The FBI Secretly Ran The Anom Messaging Platform, Yielding Hundreds Of Arrests In Global Sting
Monitoring of encrypted communications yielded over 800 arrests in 16 countries of suspected members of crime networks. The FBI Secretly Ran The Anom Messaging Platform, Yielding Hundreds Of Arrests In Global Sting
In the global sting operation dubbed “Operation Trojan Shield,” an international coalition of law-enforcement agencies led by the Federal Bureau of Investigation covertly monitored the encrypted communications service Anom, which purported to offer a feature cherished in the criminal underworld: total secrecy.
The sting was revealed this week in a series of news conferences by authorities in the U.S., Europe, Australia and New Zealand. Alleged members of international criminal organizations adopted the platform as a means to communicate securely, unaware that authorities were covertly monitoring 27 million messages from more than 12,000 users across more than 100 countries, officials said.
The takedown involved more than 9,000 law-enforcement offices around the world that had searched 700 locations in the previous 48 hours alone, U.S. and European officials said early Tuesday. Police forces had in recent days carried out more than 800 arrests in 16 countries and seized more than 8 tons of cocaine, 22 tons of cannabis and 2 tons of synthetic drugs, as well as 250 firearms, 55 luxury vehicles and over $48 million in various currencies. More than 150 threats to human life were also disrupted, officials said.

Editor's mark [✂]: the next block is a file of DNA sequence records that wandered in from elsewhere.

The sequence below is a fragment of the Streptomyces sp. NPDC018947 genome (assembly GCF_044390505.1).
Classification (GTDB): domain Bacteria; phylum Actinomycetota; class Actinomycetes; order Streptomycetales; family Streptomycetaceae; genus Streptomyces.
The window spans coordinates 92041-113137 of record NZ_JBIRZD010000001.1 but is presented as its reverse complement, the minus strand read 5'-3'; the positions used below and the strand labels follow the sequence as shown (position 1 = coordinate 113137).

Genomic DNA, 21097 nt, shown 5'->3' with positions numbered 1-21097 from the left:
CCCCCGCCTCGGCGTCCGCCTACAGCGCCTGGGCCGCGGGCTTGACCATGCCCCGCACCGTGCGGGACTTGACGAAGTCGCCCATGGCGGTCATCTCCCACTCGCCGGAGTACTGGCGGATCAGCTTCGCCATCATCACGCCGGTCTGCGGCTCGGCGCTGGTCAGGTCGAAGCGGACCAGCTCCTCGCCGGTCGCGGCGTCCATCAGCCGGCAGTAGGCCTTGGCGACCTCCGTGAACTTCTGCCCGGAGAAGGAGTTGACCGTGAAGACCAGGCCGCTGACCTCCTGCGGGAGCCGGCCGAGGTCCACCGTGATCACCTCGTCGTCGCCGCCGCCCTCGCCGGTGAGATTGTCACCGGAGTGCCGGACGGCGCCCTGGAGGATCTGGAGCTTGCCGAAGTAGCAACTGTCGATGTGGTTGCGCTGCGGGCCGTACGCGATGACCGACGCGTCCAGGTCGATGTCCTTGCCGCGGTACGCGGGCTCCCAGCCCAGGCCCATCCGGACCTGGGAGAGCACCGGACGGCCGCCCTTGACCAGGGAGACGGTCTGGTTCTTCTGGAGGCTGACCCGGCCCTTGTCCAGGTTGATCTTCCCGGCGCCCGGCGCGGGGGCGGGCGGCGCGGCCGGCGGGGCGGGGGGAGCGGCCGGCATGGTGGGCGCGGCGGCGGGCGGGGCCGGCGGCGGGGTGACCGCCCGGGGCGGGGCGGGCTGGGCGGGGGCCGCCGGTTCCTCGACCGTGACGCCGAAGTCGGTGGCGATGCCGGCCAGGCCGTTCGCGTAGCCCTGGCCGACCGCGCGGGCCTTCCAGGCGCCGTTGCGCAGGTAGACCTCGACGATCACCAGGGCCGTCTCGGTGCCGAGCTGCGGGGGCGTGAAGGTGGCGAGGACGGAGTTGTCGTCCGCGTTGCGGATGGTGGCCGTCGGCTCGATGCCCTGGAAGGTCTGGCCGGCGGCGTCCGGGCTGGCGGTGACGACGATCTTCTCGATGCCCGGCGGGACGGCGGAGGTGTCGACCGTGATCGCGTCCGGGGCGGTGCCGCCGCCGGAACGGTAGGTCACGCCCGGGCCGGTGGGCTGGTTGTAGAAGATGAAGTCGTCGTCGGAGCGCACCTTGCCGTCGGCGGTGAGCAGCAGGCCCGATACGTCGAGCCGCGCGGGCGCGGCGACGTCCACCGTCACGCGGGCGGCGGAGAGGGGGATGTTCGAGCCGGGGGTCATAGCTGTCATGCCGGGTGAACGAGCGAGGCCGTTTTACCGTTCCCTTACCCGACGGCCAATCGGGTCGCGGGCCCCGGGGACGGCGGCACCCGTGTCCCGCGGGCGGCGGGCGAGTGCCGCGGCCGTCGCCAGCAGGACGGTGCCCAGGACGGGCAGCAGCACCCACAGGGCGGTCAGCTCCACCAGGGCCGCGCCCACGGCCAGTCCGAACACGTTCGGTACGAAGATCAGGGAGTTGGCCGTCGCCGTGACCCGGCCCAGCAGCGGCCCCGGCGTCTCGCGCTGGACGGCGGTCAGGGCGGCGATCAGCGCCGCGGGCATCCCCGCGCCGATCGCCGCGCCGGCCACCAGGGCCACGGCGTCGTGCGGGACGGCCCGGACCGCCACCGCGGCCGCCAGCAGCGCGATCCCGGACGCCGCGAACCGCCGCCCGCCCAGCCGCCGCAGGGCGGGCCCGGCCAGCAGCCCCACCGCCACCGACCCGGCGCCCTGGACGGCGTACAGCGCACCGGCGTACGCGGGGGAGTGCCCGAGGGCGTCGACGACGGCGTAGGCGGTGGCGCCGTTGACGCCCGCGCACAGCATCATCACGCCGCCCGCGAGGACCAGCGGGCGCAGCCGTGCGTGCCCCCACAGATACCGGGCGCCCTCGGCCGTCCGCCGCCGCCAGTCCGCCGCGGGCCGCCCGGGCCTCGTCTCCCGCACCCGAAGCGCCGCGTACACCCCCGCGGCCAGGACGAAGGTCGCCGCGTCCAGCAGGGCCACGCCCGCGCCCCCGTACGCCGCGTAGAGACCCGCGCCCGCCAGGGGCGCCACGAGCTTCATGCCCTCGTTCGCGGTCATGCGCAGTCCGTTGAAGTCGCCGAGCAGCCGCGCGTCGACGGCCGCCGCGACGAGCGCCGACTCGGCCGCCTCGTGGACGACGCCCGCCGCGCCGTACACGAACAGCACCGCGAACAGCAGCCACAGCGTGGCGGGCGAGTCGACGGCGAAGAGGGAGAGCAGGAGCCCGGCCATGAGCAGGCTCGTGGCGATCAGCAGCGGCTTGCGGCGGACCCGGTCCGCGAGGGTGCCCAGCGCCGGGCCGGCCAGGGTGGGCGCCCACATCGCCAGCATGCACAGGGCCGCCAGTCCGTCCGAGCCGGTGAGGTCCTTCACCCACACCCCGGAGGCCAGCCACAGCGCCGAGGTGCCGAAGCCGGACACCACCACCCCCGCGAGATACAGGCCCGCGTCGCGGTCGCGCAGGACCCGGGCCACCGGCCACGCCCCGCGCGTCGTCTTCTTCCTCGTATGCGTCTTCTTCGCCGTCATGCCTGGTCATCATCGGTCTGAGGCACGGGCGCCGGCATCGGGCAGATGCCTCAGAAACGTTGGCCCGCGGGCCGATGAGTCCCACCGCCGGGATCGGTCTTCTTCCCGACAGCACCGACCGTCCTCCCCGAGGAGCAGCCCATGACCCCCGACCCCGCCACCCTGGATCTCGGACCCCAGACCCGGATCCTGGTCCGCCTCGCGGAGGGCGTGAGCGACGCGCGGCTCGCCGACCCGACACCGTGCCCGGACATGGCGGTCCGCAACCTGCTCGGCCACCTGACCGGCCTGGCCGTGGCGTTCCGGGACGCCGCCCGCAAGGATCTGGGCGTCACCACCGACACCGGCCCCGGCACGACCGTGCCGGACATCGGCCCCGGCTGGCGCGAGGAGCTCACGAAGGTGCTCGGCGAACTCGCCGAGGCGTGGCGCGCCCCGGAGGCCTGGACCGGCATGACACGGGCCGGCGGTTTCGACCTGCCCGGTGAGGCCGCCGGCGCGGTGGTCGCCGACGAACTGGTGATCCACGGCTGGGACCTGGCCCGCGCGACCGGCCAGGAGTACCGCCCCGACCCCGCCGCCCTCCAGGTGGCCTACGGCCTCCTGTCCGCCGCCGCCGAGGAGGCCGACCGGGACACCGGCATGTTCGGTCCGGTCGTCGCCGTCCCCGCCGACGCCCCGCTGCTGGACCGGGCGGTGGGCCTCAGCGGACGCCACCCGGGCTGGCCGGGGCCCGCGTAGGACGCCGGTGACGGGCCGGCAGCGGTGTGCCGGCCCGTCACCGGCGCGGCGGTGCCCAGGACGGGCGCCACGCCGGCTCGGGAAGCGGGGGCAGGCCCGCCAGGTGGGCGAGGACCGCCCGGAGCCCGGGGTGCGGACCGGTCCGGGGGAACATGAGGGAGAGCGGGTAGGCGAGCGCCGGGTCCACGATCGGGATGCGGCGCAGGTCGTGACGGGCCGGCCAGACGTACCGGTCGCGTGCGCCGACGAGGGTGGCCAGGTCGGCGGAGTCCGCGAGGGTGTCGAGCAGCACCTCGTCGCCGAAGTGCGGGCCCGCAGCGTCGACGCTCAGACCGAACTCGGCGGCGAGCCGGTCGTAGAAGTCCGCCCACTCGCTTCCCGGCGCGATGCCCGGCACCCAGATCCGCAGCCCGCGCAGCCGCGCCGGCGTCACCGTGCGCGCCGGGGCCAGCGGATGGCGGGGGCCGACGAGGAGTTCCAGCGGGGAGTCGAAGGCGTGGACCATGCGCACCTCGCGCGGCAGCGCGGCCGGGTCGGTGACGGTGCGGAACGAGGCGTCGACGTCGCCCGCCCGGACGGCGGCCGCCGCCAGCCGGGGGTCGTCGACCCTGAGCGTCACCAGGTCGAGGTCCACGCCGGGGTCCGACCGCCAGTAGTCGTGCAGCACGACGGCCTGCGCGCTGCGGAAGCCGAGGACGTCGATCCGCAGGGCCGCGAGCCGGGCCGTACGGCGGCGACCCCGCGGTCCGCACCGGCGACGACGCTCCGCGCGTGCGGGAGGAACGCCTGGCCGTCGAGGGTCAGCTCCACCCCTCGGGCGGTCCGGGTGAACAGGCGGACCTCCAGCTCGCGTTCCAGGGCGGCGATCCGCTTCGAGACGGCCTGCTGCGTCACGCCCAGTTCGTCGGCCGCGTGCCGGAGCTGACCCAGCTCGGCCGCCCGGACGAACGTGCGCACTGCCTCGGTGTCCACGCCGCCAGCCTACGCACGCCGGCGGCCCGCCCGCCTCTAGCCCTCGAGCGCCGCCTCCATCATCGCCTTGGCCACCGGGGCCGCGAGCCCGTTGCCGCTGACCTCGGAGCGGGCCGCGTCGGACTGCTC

In the U.S., the FBI charged 17 foreign nationals operating in places including Australia, the Netherlands and Spain with distributing encrypted Anom communications devices, saying they violated federal racketeering laws typically used to target organized-crime groups, officials said. Eight of those individuals are in custody and nine remain at large, they said.
The global effort put any other companies offering such services on notice that law-enforcement agencies world-wide consider developing and selling technology aimed at defeating their ability to monitor and intercept communications to be unlawful—the latest salvo in a debate unfolding globally about how to balance security and privacy on technology platforms.